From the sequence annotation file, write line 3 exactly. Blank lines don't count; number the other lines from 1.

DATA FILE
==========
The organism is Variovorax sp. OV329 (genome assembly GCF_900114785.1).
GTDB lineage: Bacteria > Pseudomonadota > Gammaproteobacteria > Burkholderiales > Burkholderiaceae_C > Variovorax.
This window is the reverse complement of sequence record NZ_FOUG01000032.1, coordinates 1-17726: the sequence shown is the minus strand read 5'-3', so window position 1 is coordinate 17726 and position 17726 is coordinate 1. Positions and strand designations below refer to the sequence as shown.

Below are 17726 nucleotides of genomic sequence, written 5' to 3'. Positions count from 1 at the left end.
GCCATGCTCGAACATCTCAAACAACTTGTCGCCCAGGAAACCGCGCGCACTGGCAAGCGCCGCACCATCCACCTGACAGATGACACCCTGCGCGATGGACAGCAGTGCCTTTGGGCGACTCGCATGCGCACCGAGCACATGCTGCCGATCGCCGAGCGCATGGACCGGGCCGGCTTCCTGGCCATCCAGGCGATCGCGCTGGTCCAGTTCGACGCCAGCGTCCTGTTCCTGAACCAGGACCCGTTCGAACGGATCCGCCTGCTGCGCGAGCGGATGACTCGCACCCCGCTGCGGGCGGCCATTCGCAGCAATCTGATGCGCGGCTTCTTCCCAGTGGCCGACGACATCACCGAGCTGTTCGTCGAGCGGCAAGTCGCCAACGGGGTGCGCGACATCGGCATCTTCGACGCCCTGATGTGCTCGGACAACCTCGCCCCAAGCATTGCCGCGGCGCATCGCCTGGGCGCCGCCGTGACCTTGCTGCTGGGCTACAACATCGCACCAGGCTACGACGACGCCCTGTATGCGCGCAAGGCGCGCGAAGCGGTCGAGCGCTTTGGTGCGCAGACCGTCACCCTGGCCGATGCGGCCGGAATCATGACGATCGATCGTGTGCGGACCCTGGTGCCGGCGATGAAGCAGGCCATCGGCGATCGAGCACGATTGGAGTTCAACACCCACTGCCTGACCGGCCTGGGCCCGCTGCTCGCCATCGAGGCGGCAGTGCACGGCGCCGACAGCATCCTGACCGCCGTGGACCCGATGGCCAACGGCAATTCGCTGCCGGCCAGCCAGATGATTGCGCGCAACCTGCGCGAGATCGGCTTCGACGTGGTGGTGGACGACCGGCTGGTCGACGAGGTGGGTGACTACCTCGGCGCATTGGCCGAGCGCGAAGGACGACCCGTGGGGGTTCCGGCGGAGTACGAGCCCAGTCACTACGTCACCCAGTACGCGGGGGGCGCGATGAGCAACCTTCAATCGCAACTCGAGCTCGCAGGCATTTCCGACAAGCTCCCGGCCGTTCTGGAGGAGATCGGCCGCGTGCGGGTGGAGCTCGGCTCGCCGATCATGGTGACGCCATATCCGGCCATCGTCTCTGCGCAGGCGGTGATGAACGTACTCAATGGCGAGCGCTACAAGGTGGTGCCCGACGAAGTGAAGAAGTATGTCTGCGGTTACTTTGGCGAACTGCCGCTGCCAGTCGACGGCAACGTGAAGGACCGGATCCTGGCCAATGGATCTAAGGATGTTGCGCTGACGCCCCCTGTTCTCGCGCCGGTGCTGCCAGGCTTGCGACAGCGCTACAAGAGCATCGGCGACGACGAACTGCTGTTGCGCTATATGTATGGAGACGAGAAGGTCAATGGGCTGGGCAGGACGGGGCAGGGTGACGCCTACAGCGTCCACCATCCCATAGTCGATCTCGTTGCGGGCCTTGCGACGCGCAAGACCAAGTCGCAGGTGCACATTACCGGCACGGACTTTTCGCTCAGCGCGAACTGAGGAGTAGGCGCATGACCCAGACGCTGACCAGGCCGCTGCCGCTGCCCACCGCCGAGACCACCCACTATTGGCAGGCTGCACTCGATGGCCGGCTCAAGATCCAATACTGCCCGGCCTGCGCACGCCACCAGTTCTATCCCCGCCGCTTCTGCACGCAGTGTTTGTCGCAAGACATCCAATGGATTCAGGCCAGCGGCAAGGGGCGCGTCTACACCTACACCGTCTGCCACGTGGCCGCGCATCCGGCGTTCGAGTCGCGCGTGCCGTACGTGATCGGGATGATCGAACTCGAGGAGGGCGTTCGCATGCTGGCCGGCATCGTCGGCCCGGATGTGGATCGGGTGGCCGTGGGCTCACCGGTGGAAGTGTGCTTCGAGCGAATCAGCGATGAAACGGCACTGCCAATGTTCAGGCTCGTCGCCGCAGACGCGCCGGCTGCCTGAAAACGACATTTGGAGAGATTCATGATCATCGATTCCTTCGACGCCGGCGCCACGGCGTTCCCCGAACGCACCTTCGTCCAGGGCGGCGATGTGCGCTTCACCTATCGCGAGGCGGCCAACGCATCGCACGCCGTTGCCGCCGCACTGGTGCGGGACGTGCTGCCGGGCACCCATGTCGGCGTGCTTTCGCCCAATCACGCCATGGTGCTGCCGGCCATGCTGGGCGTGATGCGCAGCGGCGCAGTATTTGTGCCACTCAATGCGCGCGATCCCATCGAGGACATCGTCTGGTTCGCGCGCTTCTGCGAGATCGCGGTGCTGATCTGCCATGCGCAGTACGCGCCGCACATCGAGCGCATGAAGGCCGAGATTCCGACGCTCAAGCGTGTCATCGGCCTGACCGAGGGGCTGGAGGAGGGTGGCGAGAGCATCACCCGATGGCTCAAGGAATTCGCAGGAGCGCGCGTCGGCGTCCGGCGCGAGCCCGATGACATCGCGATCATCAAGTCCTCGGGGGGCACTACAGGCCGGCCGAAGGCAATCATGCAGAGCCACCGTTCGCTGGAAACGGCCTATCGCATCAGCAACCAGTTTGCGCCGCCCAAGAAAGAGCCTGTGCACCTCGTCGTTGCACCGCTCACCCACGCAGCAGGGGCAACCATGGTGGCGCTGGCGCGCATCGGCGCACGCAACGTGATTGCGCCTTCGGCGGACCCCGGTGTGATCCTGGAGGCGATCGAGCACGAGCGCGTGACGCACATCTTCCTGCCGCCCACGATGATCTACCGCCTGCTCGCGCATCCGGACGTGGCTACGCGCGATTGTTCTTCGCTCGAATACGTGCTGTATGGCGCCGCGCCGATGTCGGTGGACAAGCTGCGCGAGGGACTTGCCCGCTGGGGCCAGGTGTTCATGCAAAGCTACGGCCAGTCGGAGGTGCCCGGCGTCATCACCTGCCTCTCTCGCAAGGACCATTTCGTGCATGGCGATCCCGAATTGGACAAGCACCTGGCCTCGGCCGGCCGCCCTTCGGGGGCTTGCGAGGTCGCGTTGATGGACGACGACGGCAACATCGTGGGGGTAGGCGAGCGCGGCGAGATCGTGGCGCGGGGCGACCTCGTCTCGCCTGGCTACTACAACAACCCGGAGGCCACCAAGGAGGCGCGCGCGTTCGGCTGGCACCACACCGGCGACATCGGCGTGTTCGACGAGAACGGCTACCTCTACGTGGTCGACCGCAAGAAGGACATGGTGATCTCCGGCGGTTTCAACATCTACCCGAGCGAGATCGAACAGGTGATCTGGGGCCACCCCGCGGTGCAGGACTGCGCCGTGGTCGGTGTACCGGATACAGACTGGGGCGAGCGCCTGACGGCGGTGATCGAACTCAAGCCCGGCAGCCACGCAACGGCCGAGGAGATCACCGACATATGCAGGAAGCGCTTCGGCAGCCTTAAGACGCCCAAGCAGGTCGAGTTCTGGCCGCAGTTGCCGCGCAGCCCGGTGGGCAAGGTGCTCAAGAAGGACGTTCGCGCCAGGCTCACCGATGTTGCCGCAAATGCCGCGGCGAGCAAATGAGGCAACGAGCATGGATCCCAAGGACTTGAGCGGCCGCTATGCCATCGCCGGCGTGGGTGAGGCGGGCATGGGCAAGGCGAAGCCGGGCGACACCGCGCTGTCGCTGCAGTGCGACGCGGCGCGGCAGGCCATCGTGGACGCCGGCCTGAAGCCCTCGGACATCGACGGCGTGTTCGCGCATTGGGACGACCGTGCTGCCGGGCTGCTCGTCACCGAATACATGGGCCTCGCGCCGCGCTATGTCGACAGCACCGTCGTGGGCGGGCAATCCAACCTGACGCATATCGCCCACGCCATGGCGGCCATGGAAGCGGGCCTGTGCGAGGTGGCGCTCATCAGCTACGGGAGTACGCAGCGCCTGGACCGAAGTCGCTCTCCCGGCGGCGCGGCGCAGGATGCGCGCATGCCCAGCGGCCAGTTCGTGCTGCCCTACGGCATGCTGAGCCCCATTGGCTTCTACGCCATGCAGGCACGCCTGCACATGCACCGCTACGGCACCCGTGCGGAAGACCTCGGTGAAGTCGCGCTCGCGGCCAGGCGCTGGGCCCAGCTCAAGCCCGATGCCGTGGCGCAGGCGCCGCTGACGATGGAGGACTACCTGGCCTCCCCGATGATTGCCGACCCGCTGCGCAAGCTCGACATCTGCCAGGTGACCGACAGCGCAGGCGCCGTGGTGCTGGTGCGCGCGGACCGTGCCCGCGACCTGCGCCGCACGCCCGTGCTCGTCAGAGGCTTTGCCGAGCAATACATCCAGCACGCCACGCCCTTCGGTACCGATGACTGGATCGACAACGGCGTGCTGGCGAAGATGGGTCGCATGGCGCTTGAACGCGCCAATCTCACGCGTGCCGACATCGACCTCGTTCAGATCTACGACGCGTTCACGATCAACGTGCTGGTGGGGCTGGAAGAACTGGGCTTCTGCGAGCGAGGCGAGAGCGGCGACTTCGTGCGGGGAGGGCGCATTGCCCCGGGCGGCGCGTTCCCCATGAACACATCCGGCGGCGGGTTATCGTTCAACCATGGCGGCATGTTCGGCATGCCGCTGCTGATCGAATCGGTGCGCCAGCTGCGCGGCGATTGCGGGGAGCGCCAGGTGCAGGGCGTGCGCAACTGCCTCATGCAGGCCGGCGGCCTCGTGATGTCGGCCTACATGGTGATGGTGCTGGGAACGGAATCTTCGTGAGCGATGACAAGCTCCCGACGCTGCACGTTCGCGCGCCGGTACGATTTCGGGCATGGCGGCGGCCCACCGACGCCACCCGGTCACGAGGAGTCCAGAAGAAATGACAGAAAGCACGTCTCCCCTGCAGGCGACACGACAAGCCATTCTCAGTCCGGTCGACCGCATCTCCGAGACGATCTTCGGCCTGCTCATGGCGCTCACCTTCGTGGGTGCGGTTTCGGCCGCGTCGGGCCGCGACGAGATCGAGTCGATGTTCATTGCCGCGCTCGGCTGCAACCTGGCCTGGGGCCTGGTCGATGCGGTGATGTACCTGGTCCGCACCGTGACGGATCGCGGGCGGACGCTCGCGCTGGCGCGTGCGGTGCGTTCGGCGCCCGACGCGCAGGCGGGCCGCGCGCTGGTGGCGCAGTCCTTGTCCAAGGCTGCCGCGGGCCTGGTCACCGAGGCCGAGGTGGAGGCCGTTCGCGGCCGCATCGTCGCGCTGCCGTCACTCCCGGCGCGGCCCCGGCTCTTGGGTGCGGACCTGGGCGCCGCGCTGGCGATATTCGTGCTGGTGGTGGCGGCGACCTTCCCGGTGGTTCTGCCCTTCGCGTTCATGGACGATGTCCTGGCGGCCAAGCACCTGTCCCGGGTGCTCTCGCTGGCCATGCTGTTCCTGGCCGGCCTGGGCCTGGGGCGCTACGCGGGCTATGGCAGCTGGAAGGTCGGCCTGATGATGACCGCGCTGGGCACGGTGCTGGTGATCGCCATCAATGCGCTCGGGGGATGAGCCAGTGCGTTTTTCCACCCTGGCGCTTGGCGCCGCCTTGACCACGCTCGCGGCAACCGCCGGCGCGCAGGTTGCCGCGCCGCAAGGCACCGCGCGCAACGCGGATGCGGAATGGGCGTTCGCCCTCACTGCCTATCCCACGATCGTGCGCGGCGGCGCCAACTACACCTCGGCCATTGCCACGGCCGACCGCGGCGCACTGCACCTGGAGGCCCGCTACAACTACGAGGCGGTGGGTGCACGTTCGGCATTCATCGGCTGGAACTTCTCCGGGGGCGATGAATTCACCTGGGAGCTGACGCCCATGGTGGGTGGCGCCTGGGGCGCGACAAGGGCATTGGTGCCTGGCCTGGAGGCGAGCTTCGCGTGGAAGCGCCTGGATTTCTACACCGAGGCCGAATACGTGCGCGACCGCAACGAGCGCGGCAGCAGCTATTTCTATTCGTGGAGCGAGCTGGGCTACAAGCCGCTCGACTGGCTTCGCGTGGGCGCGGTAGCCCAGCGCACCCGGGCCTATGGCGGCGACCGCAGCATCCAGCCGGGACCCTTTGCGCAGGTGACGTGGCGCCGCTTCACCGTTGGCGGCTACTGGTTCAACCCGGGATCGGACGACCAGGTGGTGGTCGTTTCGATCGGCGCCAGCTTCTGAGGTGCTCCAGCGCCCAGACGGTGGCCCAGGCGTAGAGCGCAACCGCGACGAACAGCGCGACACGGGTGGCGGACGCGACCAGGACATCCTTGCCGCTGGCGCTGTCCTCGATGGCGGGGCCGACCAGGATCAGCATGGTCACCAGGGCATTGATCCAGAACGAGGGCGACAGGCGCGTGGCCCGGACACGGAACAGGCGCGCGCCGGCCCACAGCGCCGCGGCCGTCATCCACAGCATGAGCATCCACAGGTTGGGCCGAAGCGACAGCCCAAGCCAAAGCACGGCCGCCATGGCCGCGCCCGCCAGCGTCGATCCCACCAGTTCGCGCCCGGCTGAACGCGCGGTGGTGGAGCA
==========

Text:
This window is the reverse complement of sequence record NZ_FOUG01000032.1, coordinates 1-17726: the sequence shown is the minus strand read 5'-3', so window position 1 is coordinate 17726 and position 17726 is coordinate 1. Positions and strand designations below refer to the sequence as shown.